October 31st arrived and I found myself celebrating the night in Tequila, MX… yes the region producing the drink so many have over-indulged on. The town was very lively and finding accommodations for 4 riders as the sun set behind the brightly colored building was proving to be tricky. We needed secure parking for the motorcycles so we ended up paying more than we wanted for the night (650 pesos = $52 USD.) It was a nice hotel, and even though it busted our daily budgets, it was worth the security. Once settled, one of the riders, Randy, and I walked the town in search of taco carts (there are usually a bunch in a row, so take your pick of which meats look good), dinner costing a hefty 10 pesos (about $0.80) then treating ourselves to cake (45 pesos = $3.60) in a quite celebration of my birthday on the road. Not a bad way to find celebration… in the centro of a lively town in foreign country on a grand motorcycle trip.
Next day two of us headed out earlier from the group, finding ourselves needing to take differently timed breaks throughout the day, knowing the other two ride fast and could easily make the miles. We agreed to meet in Patzcuaro in the evening for a Dia de los Muertos celebration.
Riding through numerous small towns, each with many topes (named after sleeping policeman, but they are nasty little speed bumps) slowed the days travels. As the sun started to graze lower in the hills, people were starting to gather in festive dress for the evening. We passed fields of wildflowers as locals collected marigolds for the night’s offerings to their loved ones. The distance took longer for the 175 mile trek than we hoped and we only landed in Zacapu, about 40 miles short of our original destination, as the night started creeping in and we decided to get off the road. We rode toward the steeple that marked the center of town, where there usually a church and courtyard and an atm, then found an affordable place for the night, Hotel Plaza Zacapu. As with every night, parking is key to agree to accommodations, and after asking the attendant if we could park inside the hotel, she offered to secure parking next door at the Medicina practitioners office which happened to be closed for the days’ festivities.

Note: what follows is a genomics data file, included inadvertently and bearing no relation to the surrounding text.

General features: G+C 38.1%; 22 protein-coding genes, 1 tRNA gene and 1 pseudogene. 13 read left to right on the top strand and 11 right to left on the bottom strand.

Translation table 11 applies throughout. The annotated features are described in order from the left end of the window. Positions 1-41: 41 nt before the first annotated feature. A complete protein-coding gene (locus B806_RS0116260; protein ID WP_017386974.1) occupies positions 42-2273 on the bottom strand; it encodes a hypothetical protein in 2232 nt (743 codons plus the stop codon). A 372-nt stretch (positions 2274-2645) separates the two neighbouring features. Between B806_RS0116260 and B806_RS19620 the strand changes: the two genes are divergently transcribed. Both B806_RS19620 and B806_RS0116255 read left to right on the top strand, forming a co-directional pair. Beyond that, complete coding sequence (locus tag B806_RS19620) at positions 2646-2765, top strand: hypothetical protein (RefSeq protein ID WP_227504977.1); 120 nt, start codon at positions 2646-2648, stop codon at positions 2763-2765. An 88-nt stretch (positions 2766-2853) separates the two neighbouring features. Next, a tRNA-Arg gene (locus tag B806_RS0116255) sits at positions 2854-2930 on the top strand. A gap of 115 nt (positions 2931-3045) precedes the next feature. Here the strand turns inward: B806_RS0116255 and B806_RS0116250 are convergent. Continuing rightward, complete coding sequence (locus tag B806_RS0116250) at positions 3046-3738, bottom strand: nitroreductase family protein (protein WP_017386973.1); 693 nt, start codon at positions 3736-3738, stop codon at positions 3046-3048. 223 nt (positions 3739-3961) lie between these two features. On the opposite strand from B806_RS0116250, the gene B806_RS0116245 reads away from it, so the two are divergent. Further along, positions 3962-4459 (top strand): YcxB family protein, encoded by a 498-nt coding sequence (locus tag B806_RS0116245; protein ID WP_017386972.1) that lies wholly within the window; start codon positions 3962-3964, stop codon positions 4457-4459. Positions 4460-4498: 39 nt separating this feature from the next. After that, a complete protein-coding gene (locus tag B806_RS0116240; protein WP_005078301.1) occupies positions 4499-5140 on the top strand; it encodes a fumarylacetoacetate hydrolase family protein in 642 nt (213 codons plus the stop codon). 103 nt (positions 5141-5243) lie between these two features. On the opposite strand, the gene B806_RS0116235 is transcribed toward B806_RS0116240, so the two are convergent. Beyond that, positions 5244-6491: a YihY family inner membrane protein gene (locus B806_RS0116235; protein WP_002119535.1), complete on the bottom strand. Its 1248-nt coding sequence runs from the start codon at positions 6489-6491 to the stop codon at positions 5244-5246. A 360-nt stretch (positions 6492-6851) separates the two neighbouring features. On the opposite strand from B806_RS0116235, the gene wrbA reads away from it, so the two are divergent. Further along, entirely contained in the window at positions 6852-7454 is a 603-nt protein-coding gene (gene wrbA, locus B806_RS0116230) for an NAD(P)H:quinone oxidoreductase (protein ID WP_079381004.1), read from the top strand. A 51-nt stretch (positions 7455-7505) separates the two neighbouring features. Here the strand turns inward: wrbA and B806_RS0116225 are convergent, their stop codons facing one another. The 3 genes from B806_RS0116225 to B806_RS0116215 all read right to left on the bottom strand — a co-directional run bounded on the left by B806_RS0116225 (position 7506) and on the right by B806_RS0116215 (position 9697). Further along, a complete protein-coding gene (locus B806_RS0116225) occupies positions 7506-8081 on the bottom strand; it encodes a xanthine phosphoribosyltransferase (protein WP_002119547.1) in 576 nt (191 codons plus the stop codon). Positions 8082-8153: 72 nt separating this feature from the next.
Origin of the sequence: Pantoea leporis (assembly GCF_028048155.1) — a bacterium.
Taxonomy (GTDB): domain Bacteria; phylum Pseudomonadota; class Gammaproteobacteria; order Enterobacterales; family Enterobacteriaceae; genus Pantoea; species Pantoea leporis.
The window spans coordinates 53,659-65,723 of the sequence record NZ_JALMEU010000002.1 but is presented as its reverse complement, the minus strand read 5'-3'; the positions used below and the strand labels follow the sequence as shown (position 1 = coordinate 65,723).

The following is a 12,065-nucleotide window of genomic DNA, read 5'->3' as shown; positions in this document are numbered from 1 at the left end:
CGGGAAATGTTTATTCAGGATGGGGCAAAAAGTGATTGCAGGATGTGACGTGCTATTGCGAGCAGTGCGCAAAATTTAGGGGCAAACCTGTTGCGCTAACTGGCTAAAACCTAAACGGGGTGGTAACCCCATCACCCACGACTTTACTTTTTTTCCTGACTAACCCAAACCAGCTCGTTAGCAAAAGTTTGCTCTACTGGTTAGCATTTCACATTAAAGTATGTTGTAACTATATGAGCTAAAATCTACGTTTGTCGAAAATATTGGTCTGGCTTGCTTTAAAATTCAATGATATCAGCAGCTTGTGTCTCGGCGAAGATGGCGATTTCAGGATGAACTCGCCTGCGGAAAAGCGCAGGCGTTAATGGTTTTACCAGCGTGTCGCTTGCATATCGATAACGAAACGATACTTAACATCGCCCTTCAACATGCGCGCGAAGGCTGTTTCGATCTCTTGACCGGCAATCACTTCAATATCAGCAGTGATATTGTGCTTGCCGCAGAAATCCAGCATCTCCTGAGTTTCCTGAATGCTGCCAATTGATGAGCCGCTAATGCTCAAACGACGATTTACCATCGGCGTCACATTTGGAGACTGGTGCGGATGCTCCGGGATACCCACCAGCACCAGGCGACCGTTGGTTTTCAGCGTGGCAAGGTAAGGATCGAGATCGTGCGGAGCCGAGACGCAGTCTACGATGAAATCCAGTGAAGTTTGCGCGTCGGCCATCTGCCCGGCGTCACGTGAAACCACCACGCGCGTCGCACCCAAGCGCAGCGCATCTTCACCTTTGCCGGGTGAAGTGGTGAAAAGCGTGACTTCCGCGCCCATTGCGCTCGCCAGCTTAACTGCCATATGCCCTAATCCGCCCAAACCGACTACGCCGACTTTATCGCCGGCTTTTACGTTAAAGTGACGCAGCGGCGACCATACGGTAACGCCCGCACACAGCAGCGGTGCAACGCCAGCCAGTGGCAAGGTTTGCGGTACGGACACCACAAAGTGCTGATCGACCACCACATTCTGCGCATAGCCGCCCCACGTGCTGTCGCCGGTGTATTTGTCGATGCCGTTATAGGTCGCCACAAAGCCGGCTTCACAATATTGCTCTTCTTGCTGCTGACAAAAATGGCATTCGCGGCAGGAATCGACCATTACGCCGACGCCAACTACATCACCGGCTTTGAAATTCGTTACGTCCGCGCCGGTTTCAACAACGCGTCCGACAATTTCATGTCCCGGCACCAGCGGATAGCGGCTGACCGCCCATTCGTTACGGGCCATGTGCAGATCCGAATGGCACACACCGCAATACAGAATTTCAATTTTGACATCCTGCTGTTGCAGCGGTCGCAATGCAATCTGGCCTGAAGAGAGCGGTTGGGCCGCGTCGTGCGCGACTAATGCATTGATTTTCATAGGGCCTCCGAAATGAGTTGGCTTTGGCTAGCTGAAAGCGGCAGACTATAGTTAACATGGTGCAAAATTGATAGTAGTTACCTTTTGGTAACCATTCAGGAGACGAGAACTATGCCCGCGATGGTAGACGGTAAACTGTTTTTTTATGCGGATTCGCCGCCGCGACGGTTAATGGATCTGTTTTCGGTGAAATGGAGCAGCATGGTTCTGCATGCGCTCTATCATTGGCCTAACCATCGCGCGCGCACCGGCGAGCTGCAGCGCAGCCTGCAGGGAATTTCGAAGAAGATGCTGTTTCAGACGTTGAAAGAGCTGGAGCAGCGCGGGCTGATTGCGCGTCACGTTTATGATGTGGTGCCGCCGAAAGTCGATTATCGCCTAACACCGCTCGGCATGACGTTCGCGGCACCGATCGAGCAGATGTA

Once unloaded, we walked around the centro looking at the designs of skulls and crosses made with colored sand and candles illuminating offerings to the dead. We ate what was essentially a home cooked meal sold in bulk as a fundraiser. The rains came and extinguished all the lights, but left a glow on the sidewalks as things were being cleaned up for the evening. Randy had a good ear for music, which we decided to follow to a gymnasium where there was a contest (to the best we could figure out similar to crowning a prom king and queen, but dressed in big dresses and black and white face paint.) We did not go unnoticed though, a high school girl was prompted for a picture from mom with the only two white people in town and we obliged.
I was glad to have stayed the night in some random town. I’m not sure what we would have seen at Patzcuaro, a prime destination, where the hotels were full, housing tourists during the week of Dia de los Muertos. What we experienced was the comfort of being around what Zacapu had to offer… feeling less of a spectator and more a part of the festivities.